Dr Karen Joyce

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Karen graduated in 2004 from with a PhD in Geographical Sciences from the University of Queensland. Her focus was on mapping live coral cover using remote sensing. Using her remote sensing expertise for a variety of applications, she has since worked as a Geomatic Engineering Officer in the Australian Army, developed models for spatially explicit mapping of recreation opportunities across New Zealand’s conservation estate, and developed techniques for integrating remote sensing into all phases of the disaster management cycle.

Her primary area of interest is in the application and automation of remote sensing tools for environmental monitoring and management problems. While the environmental target may vary from marine and coastal through to savanna ecosystems, her common approach is to optimise models for rapid quantitative information extraction and communication purposes.

Karen is also the unit coordinator for:
 ENV101 - Earth Systems, ENV202/502 - Introductory Remote Sensing, and ENV306/506 - Environmental Monitoring and Modelling. She actively publishes a educational videos on her YouTube channel and was the key developer in the freely available Remote Sensing Computer Aided Learning program. 

Year Type Citation
2014 Journal Article Joyce, K. E., Samsonov, S. V., Levick, S. R., Engelbrecht, J. & Belliss, S. Mapping and monitoring geological hazards using optical, LiDAR, and synthetic aperture RADAR image data. Natural Hazards (2014). doi:10.1007/s11069-014-1122-7
2013 Journal Article Joyce, K. E., Phinn, S. R. & Roelfsema, C. M. Live Coral Cover Index Testing and Application with Hyperspectral Airborne Image Data. Remote Sensing 5, (2013).
2013 Journal Article Boyden, J., Joyce, K. E., Boggs, G. & Wurm, P. Object-based mapping of native vegetation and para grass (Urochloa mutica) on a monsoonal wetland of Kakadu NP using a Landsat 5 TM Dry-season time series. Journal of Spatial Science 58, 53 - 77 (2013).
2013 Journal Article Joyce, K. E. Spectral index development for mapping live coral cover. Journal of Applied Remote Sensing 7, 073590 (2013).
2010 Journal Article Joyce, K. E., Wright, K. C., Ambrosia, V. & Samsonov, S. V. Incorporating Remote Sensing into Emergency Management. Australian Journal of Emergency Management 25, (2010).
2009 Book Joyce, K. E., Wright, K. C., Samsonov, S. V. & Ambrosia, V. G. Remote sensing and the disaster management cycle. Advances in Geoscience and Remote Sensing (InTech, 2009). doi:10.5772/8341
2009 Journal Article Joyce, K. E. et al. Remote sensing data types and techniques for lahar path detection: A case study at Mt Ruapehu, New Zealand. Remote sensing of Environment 113, (2009).
2009 Journal Article Joyce, K. E. & Sutton, S. A method for automatic generation of the Recreation Opportunity Spectrum in New Zealand. Applied Geography 29, 409 - 418 (2009).
2009 Journal Article Joyce, K. E., Belliss, S. E., Samsonov, S. V., McNeill, S. J. & Glassey, P. J. A review of the status of satellite remote sensing and image processing techniques for mapping natural hazards and disasters. Progress in Physical Geography 33, 183 - 207 (2009).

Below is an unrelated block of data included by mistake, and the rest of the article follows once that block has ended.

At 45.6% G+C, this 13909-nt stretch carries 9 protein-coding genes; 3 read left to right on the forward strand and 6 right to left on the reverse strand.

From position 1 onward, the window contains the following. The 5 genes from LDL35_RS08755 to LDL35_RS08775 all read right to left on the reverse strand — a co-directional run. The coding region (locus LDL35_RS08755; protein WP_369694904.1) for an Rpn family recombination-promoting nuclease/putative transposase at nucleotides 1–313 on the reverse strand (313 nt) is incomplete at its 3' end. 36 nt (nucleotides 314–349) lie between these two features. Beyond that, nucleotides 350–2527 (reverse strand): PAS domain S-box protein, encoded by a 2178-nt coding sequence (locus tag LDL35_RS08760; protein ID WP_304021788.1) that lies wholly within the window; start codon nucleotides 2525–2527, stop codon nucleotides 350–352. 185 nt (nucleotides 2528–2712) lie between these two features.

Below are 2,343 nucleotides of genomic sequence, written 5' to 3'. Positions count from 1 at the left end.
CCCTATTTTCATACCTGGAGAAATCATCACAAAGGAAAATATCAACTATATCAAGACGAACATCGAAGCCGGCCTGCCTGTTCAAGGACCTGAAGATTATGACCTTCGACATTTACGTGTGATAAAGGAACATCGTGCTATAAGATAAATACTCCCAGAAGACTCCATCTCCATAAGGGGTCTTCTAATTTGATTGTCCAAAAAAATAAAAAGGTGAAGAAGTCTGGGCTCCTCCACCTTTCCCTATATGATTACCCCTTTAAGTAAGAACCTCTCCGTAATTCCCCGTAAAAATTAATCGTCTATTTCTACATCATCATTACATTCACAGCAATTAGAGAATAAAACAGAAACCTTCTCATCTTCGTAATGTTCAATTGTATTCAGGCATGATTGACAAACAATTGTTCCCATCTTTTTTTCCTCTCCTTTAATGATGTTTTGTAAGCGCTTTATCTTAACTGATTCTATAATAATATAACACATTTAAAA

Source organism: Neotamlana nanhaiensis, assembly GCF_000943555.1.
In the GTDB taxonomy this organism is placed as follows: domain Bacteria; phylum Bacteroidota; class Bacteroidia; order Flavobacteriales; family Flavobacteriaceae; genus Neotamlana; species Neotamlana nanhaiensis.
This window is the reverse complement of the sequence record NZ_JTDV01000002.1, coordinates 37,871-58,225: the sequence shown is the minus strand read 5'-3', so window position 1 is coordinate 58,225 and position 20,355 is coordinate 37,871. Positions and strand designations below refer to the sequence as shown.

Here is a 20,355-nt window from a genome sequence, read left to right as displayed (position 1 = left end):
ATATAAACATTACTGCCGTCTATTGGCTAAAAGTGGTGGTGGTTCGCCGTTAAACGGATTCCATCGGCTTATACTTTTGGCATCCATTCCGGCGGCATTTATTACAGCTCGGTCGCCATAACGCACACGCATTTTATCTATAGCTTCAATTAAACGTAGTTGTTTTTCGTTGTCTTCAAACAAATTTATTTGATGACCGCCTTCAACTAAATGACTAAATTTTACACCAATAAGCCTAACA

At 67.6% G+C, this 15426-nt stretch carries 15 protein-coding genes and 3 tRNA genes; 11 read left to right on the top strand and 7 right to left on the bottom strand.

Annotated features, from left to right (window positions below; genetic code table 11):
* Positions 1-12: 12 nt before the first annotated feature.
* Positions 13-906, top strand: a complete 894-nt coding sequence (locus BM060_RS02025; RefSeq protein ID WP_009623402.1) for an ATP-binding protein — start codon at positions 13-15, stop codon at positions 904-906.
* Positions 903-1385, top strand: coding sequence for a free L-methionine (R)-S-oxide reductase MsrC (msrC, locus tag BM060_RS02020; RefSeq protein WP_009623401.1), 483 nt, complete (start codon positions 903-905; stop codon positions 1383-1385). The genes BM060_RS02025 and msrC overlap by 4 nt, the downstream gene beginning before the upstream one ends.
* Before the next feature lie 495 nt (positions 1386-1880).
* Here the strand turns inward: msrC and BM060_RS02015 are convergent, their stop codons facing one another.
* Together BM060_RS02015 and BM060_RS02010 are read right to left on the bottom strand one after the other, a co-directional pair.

2004 Journal Article Hedley, J. D., Mumby, P. J., Joyce, K. E. & Phinn, S. R. Spectral unmixing of coral reef benthos under ideal conditions. Coral Reefs 23, 60 - 73 (2004).
2004 Journal Article Joyce, K. E., Phinn, S. R., Roelfsema, C. M., Neil, D. T. & Dennison, W. C. Combining Landsat ETM+ and Reef Check classifications for mapping coral reefs: a critical assessment from the southern Great Barrier Reef, Australia. Coral Reefs 23, 21 - 25 (2004).
2003 Journal Article Joyce, K. E. & Phinn, S. R. Hyperspectral analysis of chlorophyll content and photosynthetic capacity of coral reef substrates. Limnology and Oceanography 48, (2003).
2003 Journal Article Andréfouët, S. et al. Multi-site evaluation of IKONOS data for classification of tropical coral reef environments. Remote Sensing of Environment 88, 128 - 143 (2003).
2002 Journal Article Joyce, K. E. & Phinn, S. R. Bi-directional reflectance of corals. International Journal of Remote Sensing 23, 389 - 394 (2002).

PhD Projects:

1. The level of spatial and temporal detail provided by a Unmanned Airborne Vehicle (UAV) is unsurpassed by any other technology and there is a critical gap in the understanding of their use and exploitation to inform disaster management. Their flexibility and rapid deployment capability is of vital importance for monitoring fires and other natural hazards, a field of intense interest not only in the NT, but nationally and internationally. However this capability is not yet available in the NT, and research is required determine their best practise for use. This project will focus on the development of automated systems, processes, and products that will enable UAVs to be incorporated seamlessly into the disaster management cycle.

2. Unmanned Airborne Vehicles (UAVs or ‘drones’) have the ability to capture very high detail imagery in a time and cost effective manner for the purpose of environmental monitoring. They provide the ability to repeatedly visit and monitor small areas, where the conditions may be frequently changing, at scales that are not achievable with other satellite or manned platforms. This gives a niche capability to acquire high resolution data for the purpose of calibrating and validating broader area remote sensing products. This project will focus specifically on the use of UAVs for calibrating and validating remote sensing models relating to fire, fuel loads, and ecosystem recovery in savannahs.

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